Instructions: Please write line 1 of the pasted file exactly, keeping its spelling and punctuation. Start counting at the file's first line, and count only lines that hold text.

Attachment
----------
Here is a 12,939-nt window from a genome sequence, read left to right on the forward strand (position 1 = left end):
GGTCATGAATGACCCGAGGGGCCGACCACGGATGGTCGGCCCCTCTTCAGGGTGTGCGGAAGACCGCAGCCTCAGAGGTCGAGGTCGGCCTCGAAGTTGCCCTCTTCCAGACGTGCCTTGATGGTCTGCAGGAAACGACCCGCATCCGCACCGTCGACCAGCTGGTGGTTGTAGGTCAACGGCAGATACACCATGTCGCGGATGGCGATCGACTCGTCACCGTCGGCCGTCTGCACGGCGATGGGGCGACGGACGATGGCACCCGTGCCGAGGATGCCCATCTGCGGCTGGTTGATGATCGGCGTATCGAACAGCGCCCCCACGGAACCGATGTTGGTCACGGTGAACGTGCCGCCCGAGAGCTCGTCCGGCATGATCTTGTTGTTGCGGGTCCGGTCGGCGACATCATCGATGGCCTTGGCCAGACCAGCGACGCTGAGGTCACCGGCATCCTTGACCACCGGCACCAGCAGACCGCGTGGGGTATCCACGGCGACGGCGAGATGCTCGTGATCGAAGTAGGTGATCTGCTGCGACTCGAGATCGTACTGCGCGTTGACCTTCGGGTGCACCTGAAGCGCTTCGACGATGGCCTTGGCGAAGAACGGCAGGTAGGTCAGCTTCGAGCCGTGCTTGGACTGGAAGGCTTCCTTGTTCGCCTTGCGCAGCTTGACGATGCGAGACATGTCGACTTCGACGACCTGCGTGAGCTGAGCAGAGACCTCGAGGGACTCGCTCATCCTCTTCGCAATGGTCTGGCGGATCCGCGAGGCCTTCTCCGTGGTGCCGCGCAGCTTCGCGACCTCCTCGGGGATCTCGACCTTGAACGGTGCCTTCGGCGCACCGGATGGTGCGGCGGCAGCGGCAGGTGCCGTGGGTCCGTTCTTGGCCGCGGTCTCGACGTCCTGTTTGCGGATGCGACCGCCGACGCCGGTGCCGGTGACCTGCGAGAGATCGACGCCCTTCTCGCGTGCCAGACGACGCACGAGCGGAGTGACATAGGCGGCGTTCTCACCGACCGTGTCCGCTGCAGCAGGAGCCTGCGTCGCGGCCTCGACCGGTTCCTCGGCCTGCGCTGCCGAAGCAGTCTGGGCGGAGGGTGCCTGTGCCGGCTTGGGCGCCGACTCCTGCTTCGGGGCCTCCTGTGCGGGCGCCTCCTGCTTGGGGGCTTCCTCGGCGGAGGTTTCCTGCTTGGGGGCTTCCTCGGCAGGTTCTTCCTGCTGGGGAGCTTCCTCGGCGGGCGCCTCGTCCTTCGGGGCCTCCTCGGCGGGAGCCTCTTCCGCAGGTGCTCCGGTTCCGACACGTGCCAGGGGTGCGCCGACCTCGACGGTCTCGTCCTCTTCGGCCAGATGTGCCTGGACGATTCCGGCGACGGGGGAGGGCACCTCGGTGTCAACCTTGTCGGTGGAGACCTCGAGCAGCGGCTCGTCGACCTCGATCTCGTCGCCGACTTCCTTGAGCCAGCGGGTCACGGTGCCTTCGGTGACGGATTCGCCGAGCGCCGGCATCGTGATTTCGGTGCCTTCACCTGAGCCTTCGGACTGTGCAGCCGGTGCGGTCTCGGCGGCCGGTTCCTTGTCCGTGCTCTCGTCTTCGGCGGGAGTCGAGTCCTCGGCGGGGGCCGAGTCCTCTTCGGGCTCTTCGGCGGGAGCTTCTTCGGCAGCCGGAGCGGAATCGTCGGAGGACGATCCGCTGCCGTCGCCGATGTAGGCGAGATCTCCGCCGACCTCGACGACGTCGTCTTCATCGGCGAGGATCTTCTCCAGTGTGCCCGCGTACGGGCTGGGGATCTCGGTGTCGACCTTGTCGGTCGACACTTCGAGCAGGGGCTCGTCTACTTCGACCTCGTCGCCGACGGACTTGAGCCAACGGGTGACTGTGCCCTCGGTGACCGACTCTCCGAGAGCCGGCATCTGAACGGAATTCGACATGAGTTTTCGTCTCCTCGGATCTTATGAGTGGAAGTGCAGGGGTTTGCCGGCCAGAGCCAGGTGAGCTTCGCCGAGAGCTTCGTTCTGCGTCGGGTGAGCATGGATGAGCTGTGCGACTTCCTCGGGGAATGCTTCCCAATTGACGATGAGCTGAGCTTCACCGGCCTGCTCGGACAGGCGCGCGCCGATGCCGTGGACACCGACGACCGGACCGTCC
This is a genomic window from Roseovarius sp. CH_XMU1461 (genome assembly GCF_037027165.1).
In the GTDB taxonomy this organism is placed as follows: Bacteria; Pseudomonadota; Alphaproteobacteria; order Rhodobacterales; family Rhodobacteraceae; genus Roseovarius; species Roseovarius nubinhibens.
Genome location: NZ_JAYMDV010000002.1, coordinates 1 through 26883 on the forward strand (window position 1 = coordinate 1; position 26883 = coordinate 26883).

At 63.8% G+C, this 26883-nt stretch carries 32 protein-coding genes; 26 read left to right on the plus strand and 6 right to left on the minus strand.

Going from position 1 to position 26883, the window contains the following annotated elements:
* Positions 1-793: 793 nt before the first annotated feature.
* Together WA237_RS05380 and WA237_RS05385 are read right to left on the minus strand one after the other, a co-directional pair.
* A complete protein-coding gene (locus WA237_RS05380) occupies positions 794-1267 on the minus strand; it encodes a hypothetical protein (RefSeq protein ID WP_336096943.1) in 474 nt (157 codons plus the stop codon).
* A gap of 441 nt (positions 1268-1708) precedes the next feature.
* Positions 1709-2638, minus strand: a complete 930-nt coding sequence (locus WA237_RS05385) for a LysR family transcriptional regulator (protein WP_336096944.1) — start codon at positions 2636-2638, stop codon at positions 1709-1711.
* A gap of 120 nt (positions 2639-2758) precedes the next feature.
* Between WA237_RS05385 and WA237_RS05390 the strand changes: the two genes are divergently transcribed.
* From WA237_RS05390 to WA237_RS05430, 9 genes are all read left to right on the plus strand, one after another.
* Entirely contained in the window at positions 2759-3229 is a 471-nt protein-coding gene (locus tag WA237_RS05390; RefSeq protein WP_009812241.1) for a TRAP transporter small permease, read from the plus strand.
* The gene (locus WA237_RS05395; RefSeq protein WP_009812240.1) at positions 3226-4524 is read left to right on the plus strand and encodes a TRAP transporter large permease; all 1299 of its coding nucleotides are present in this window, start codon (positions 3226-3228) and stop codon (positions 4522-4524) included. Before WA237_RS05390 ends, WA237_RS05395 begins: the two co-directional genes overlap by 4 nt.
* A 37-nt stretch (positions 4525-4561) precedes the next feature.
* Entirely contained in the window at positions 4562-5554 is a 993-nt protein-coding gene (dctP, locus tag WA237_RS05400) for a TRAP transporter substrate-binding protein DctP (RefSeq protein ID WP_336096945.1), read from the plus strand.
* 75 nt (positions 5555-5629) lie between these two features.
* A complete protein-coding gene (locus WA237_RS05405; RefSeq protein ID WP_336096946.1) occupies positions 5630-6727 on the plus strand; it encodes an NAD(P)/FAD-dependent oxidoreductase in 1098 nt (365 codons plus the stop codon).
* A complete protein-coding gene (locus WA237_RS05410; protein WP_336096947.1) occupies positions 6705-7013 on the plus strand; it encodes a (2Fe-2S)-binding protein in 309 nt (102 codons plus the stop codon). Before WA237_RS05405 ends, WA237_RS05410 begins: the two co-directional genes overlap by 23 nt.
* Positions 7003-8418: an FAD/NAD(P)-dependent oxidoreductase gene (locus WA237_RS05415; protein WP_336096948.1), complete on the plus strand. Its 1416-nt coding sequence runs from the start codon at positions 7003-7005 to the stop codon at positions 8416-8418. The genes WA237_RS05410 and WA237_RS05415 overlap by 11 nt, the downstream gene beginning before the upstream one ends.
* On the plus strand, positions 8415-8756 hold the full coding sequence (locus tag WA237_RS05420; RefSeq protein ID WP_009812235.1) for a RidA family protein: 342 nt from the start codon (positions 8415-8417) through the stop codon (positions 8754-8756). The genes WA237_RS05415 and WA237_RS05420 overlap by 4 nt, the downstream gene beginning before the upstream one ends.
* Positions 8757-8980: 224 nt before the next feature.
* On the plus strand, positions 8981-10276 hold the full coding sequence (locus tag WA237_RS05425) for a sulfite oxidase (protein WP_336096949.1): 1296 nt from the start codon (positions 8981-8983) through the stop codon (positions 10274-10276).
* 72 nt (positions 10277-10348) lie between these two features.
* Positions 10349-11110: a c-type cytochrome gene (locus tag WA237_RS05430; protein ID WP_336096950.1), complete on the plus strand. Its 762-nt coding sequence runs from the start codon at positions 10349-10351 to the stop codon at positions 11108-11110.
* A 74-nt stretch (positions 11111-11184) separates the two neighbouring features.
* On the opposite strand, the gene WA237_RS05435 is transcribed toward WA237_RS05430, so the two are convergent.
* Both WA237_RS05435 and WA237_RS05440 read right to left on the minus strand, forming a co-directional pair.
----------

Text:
Here is a 12,939-nt window from a genome sequence, read left to right on the forward strand (position 1 = left end):